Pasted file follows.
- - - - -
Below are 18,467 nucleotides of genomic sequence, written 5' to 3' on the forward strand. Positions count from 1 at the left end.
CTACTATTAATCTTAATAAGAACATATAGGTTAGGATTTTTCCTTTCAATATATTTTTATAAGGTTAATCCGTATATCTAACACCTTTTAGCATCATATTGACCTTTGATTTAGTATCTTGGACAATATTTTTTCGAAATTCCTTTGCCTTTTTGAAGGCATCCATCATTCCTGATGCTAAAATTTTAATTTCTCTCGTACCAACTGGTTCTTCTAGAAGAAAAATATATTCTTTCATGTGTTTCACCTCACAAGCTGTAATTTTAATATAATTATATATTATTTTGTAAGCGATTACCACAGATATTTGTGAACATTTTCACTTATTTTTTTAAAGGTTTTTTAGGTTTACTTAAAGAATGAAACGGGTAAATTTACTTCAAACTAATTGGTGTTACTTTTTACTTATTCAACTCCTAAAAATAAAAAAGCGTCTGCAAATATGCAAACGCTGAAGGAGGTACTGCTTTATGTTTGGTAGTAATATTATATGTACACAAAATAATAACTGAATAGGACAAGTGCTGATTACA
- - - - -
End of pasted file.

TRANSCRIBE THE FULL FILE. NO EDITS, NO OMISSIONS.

Below are 18,467 nucleotides of genomic sequence, written 5' to 3' on the forward strand. Positions count from 1 at the left end.
CTACTATTAATCTTAATAAGAACATATAGGTTAGGATTTTTCCTTTCAATATATTTTTATAAGGTTAATCCGTATATCTAACACCTTTTAGCATCATATTGACCTTTGATTTAGTATCTTGGACAATATTTTTTCGAAATTCCTTTGCCTTTTTGAAGGCATCCATCATTCCTGATGCTAAAATTTTAATTTCTCTCGTACCAACTGGTTCTTCTAGAAGAAAAATATATTCTTTCATGTGTTTCACCTCACAAGCTGTAATTTTAATATAATTATATATTATTTTGTAAGCGATTACCACAGATATTTGTGAACATTTTCACTTATTTTTTTAAAGGTTTTTTAGGTTTACTTAAAGAATGAAACGGGTAAATTTACTTCAAACTAATTGGTGTTACTTTTTACTTATTCAACTCCTAAAAATAAAAAAGCGTCTGCAAATATGCAAACGCTGAAGGAGGTACTGCTTTATGTTTGGTAGTAATATTATATGTACACAAAATAATAACTGAATAGGACAAGTGCTGATTACA